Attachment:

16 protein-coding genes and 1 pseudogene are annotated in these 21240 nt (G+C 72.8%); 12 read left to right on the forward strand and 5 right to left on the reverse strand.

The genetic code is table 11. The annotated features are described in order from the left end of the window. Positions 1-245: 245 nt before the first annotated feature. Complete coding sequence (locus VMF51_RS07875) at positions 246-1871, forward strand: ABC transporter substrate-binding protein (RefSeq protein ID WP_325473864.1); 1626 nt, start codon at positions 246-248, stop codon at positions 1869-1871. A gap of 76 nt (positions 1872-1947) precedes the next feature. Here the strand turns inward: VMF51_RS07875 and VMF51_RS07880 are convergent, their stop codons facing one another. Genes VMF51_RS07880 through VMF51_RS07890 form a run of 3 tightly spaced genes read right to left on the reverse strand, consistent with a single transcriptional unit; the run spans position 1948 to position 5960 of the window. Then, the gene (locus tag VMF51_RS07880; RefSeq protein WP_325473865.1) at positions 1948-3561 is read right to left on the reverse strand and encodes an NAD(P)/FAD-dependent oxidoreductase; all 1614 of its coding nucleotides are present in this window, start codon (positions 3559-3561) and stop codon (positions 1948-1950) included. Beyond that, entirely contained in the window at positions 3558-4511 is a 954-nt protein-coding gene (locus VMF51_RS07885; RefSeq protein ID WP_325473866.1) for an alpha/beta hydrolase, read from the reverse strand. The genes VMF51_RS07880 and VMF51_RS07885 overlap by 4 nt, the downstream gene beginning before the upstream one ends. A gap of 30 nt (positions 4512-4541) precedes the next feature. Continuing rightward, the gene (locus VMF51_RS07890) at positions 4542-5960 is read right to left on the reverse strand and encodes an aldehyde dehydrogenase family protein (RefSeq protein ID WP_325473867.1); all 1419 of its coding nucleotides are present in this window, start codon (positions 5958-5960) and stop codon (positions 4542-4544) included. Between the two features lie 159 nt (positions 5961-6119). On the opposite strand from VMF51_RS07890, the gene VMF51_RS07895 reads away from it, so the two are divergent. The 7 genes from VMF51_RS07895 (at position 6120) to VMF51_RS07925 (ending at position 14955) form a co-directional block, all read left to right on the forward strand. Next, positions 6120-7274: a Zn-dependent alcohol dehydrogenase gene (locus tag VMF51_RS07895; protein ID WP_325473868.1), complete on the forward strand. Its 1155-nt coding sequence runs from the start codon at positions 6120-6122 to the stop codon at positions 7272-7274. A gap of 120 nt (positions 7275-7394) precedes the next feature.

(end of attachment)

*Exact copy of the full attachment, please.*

16 protein-coding genes and 1 pseudogene are annotated in these 21240 nt (G+C 72.8%); 12 read left to right on the forward strand and 5 right to left on the reverse strand.

The genetic code is table 11. The annotated features are described in order from the left end of the window. Positions 1-245: 245 nt before the first annotated feature. Complete coding sequence (locus VMF51_RS07875) at positions 246-1871, forward strand: ABC transporter substrate-binding protein (RefSeq protein ID WP_325473864.1); 1626 nt, start codon at positions 246-248, stop codon at positions 1869-1871. A gap of 76 nt (positions 1872-1947) precedes the next feature. Here the strand turns inward: VMF51_RS07875 and VMF51_RS07880 are convergent, their stop codons facing one another. Genes VMF51_RS07880 through VMF51_RS07890 form a run of 3 tightly spaced genes read right to left on the reverse strand, consistent with a single transcriptional unit; the run spans position 1948 to position 5960 of the window. Then, the gene (locus tag VMF51_RS07880; RefSeq protein WP_325473865.1) at positions 1948-3561 is read right to left on the reverse strand and encodes an NAD(P)/FAD-dependent oxidoreductase; all 1614 of its coding nucleotides are present in this window, start codon (positions 3559-3561) and stop codon (positions 1948-1950) included. Beyond that, entirely contained in the window at positions 3558-4511 is a 954-nt protein-coding gene (locus VMF51_RS07885; RefSeq protein ID WP_325473866.1) for an alpha/beta hydrolase, read from the reverse strand. The genes VMF51_RS07880 and VMF51_RS07885 overlap by 4 nt, the downstream gene beginning before the upstream one ends. A gap of 30 nt (positions 4512-4541) precedes the next feature. Continuing rightward, the gene (locus VMF51_RS07890) at positions 4542-5960 is read right to left on the reverse strand and encodes an aldehyde dehydrogenase family protein (RefSeq protein ID WP_325473867.1); all 1419 of its coding nucleotides are present in this window, start codon (positions 5958-5960) and stop codon (positions 4542-4544) included. Between the two features lie 159 nt (positions 5961-6119). On the opposite strand from VMF51_RS07890, the gene VMF51_RS07895 reads away from it, so the two are divergent. The 7 genes from VMF51_RS07895 (at position 6120) to VMF51_RS07925 (ending at position 14955) form a co-directional block, all read left to right on the forward strand. Next, positions 6120-7274: a Zn-dependent alcohol dehydrogenase gene (locus tag VMF51_RS07895; protein ID WP_325473868.1), complete on the forward strand. Its 1155-nt coding sequence runs from the start codon at positions 6120-6122 to the stop codon at positions 7272-7274. A gap of 120 nt (positions 7275-7394) precedes the next feature.